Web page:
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Arizona allows illegals to pay in-state tuition rates

Back in 2006, the voting residents in Arizona approved a referendum by an overwhelming margin – 71 to 29 percent, to be exact – that forbid students who could not prove legal residency from being classified as so-called “in-state students,” which would grant those students access to federal and state financial aid and in-state tuition. Those voters were making a firm statement in favor of fairness: Arizonan sons and daughters should receive the benefits Arizonan mothers and fathers paid for, not children whose parents did not contribute to the shared ideal of higher education.

Now, nine years later, the Arizona Board of Regents has reversed that policy – the preference of the people – and is now allowing illegal alien students to pay the lower tuition rates of in-state students, as opposed to the higher non-resident tuition rates. In effect, students who aren’t from America, let alone Arizona, will be granted lower tuition rates than a girl born in Arizona but grew up in California who now wants to attend Arizona State University. On its face, this is a joke at best and a tragic unfairness at worst.

Of course, this goes beyond just fairness. This is also simply bad policy as it will incentivize more illegals to commit the crime of crossing the United States border without sanction. The difference in rates between in-state and out-of-state tuition is in the thousands of dollars. For instance, in-state students at Arizona State University pay around $10,000 per year. Out-of-state students pay about $25,000 per year. This is a large sum that will now tell illegals that Arizona is the state to settle in, the state whose residents are willing to foot the bill for their children’s education.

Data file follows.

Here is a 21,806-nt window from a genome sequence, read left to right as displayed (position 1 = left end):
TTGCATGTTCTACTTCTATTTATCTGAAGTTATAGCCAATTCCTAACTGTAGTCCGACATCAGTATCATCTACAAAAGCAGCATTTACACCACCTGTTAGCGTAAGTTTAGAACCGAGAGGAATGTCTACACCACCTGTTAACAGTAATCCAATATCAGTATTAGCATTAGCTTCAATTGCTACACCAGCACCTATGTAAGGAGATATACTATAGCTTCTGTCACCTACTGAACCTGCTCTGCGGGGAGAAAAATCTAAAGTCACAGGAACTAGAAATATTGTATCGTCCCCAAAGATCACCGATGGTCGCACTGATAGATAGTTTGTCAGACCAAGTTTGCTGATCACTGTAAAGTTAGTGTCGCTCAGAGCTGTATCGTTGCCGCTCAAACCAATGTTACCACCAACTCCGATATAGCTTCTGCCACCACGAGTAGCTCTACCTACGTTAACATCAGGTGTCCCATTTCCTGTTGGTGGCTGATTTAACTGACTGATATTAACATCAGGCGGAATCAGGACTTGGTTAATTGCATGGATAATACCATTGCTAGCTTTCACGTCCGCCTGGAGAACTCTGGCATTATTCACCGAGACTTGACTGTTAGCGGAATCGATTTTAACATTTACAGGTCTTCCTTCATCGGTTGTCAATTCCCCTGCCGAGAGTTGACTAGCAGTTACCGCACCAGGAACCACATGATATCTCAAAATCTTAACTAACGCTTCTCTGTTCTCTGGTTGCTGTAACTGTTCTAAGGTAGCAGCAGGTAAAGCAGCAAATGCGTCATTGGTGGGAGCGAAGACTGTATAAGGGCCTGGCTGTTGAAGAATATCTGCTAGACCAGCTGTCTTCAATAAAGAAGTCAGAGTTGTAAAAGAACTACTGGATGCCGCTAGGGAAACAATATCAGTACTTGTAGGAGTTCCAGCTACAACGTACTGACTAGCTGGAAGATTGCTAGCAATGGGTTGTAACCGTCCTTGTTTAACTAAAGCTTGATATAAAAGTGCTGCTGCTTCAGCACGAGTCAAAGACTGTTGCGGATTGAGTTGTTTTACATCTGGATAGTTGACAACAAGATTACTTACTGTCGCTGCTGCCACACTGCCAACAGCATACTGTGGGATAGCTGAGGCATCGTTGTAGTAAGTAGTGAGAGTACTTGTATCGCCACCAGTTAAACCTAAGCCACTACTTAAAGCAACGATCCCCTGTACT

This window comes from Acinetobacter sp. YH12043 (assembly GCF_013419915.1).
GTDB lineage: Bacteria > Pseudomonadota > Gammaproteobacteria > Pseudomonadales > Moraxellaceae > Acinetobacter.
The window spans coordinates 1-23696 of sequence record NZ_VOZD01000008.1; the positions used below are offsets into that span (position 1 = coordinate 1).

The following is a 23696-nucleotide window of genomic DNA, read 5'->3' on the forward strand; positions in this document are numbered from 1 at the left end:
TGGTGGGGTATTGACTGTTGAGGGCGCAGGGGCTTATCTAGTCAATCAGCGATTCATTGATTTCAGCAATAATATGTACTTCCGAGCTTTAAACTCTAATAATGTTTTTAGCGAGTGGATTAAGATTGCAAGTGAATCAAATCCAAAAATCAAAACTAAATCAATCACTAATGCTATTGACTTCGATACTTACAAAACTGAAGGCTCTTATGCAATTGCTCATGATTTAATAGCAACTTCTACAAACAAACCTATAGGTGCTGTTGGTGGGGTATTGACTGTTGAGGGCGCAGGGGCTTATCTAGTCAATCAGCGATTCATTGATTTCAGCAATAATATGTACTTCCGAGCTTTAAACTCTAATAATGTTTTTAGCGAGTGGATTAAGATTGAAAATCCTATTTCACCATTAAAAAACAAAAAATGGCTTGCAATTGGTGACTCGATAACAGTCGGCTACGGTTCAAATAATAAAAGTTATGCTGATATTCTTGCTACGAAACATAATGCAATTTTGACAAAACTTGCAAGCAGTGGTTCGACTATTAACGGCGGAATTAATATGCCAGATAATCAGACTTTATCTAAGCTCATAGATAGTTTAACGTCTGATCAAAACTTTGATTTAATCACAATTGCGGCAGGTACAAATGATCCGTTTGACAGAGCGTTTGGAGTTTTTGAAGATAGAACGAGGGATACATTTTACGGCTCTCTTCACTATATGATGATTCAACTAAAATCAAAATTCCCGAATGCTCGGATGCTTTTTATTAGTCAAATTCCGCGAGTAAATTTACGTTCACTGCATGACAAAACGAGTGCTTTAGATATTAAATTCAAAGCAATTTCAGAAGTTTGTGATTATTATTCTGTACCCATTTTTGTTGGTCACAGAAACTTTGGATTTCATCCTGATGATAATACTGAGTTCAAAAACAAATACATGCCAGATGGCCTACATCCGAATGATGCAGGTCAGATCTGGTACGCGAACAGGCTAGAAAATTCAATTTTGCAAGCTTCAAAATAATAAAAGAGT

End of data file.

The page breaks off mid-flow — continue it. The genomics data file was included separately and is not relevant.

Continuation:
This misstep might have been prevented were it not for an executive order signed by President Barack Obama in 2012. The act granted illegal aliens work authorization along with many other benefits as long as they qualify for what is called DACA – or deferred action as childhood arrivals – and are under the age of 31. The market for counterfeit birth certificates predictably swelled at the news as there is no other way to verify the age of claimants.

The President’s actions, then, filtered down into the lives of ordinary Arizonans merely trying to make a living for themselves and their children. Haughtily, Superior Court Judge Arthur Anderson opined that it is “[Obama’s] federal law, not state law, [that] determines who is lawfully present in the United States” and thus Arizonans are now beholden to non-citizens who the President decided are more important than actual citizens, deserving of benefits many Americans do without and manage for themselves.

This has been the common debate of this President’s administration: the sharp division between entitlement and personal responsibility. The argument of the latter camp is simple: How can one learn to manage their own affairs when others must do for them what they refuse to do for themselves? How is that the America we grew up in?